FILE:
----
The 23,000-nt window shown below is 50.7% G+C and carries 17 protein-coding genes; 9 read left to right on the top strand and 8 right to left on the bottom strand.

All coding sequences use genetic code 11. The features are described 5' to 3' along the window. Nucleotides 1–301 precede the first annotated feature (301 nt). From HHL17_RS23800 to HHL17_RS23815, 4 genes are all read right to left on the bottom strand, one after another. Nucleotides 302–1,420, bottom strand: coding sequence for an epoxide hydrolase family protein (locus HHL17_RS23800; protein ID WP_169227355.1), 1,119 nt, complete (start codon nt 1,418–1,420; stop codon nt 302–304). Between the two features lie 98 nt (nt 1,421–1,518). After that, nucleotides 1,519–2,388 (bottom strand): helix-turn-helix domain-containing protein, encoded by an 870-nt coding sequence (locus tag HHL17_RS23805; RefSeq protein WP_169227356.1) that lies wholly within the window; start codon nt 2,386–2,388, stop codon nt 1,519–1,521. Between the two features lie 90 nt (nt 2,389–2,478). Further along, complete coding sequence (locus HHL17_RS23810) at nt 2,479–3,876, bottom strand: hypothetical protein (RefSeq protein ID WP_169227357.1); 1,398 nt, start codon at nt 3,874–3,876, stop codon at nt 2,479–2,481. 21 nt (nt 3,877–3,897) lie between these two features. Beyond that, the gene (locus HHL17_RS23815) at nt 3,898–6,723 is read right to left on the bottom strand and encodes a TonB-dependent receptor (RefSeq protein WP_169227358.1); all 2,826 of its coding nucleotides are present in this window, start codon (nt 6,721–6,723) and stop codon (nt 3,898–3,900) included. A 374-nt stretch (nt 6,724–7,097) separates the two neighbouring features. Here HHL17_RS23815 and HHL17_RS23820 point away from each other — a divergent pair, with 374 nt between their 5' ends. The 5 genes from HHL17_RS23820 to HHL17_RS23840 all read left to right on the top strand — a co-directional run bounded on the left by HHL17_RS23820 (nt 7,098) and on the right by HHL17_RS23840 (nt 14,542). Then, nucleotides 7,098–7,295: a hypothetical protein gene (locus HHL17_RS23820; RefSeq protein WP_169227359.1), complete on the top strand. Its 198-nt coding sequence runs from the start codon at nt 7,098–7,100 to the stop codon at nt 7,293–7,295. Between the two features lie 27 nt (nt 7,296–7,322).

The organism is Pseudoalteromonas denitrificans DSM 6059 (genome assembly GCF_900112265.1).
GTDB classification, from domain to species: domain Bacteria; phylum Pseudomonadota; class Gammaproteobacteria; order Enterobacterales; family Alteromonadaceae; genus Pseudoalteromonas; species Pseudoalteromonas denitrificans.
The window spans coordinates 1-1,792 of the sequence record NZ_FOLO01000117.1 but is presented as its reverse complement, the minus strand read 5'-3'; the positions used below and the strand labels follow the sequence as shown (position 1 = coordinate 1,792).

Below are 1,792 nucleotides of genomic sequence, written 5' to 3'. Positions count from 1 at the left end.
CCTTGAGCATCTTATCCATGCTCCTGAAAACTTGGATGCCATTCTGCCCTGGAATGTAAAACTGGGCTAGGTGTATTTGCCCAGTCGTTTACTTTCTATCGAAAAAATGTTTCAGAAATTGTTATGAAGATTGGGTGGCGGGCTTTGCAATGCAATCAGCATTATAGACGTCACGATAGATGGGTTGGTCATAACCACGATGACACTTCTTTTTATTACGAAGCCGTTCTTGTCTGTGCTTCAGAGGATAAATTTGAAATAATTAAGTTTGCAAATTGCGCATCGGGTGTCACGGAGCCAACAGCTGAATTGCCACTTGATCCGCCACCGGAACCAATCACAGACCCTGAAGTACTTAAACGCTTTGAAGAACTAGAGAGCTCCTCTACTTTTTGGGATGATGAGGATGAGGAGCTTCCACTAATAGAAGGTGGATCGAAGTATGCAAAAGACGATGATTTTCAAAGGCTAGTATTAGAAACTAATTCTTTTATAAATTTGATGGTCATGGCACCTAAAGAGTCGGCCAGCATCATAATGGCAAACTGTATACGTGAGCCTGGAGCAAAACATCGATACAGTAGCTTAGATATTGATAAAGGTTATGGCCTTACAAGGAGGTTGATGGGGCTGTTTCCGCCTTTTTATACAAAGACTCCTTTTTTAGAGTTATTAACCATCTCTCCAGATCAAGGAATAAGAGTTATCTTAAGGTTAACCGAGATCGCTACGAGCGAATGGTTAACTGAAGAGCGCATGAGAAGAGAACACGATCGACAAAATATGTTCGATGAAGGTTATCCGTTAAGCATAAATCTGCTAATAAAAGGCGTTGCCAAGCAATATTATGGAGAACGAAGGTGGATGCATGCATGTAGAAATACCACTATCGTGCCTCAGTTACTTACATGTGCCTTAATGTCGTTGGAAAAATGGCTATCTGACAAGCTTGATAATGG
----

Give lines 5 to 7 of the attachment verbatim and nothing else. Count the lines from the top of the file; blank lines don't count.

The window spans coordinates 1-1,792 of the sequence record NZ_FOLO01000117.1 but is presented as its reverse complement, the minus strand read 5'-3'; the positions used below and the strand labels follow the sequence as shown (position 1 = coordinate 1,792).

Below are 1,792 nucleotides of genomic sequence, written 5' to 3'. Positions count from 1 at the left end.
CCTTGAGCATCTTATCCATGCTCCTGAAAACTTGGATGCCATTCTGCCCTGGAATGTAAAACTGGGCTAGGTGTATTTGCCCAGTCGTTTACTTTCTATCGAAAAAATGTTTCAGAAATTGTTATGAAGATTGGGTGGCGGGCTTTGCAATGCAATCAGCATTATAGACGTCACGATAGATGGGTTGGTCATAACCACGATGACACTTCTTTTTATTACGAAGCCGTTCTTGTCTGTGCTTCAGAGGATAAATTTGAAATAATTAAGTTTGCAAATTGCGCATCGGGTGTCACGGAGCCAACAGCTGAATTGCCACTTGATCCGCCACCGGAACCAATCACAGACCCTGAAGTACTTAAACGCTTTGAAGAACTAGAGAGCTCCTCTACTTTTTGGGATGATGAGGATGAGGAGCTTCCACTAATAGAAGGTGGATCGAAGTATGCAAAAGACGATGATTTTCAAAGGCTAGTATTAGAAACTAATTCTTTTATAAATTTGATGGTCATGGCACCTAAAGAGTCGGCCAGCATCATAATGGCAAACTGTATACGTGAGCCTGGAGCAAAACATCGATACAGTAGCTTAGATATTGATAAAGGTTATGGCCTTACAAGGAGGTTGATGGGGCTGTTTCCGCCTTTTTATACAAAGACTCCTTTTTTAGAGTTATTAACCATCTCTCCAGATCAAGGAATAAGAGTTATCTTAAGGTTAACCGAGATCGCTACGAGCGAATGGTTAACTGAAGAGCGCATGAGAAGAGAACACGATCGACAAAATATGTTCGATGAAGGTTATCCGTTAAGCATAAATCTGCTAATAAAAGGCGTTGCCAAGCAATATTATGGAGAACGAAGGTGGATGCATGCATGTAGAAATACCACTATCGTGCCTCAGTTACTTACATGTGCCTTAATGTCGTTGGAAAAATGGCTATCTGACAAGCTTGATAATGG